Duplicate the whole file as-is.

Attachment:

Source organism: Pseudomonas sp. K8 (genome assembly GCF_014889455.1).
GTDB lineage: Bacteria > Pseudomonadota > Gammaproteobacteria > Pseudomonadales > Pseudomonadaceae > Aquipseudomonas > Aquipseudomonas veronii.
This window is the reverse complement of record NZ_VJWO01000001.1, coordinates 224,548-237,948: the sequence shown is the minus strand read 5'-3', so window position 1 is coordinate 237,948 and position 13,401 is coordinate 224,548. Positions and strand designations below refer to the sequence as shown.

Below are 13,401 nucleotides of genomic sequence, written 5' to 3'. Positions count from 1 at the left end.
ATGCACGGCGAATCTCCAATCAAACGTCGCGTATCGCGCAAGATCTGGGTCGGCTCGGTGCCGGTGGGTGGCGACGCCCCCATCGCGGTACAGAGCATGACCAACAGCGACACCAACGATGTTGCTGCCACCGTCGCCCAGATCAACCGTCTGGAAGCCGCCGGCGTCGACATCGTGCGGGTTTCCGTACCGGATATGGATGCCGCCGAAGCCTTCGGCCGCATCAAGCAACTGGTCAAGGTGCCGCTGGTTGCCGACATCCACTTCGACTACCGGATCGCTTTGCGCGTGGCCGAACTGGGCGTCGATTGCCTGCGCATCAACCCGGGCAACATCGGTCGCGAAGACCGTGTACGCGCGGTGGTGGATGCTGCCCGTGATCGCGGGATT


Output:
Source organism: Pseudomonas sp. K8 (genome assembly GCF_014889455.1).
GTDB lineage: Bacteria > Pseudomonadota > Gammaproteobacteria > Pseudomonadales > Pseudomonadaceae > Aquipseudomonas > Aquipseudomonas veronii.
This window is the reverse complement of record NZ_VJWO01000001.1, coordinates 224,548-237,948: the sequence shown is the minus strand read 5'-3', so window position 1 is coordinate 237,948 and position 13,401 is coordinate 224,548. Positions and strand designations below refer to the sequence as shown.

Below are 13,401 nucleotides of genomic sequence, written 5' to 3'. Positions count from 1 at the left end.
ATGCACGGCGAATCTCCAATCAAACGTCGCGTATCGCGCAAGATCTGGGTCGGCTCGGTGCCGGTGGGTGGCGACGCCCCCATCGCGGTACAGAGCATGACCAACAGCGACACCAACGATGTTGCTGCCACCGTCGCCCAGATCAACCGTCTGGAAGCCGCCGGCGTCGACATCGTGCGGGTTTCCGTACCGGATATGGATGCCGCCGAAGCCTTCGGCCGCATCAAGCAACTGGTCAAGGTGCCGCTGGTTGCCGACATCCACTTCGACTACCGGATCGCTTTGCGCGTGGCCGAACTGGGCGTCGATTGCCTGCGCATCAACCCGGGCAACATCGGTCGCGAAGACCGTGTACGCGCGGTGGTGGATGCTGCCCGTGATCGCGGGATT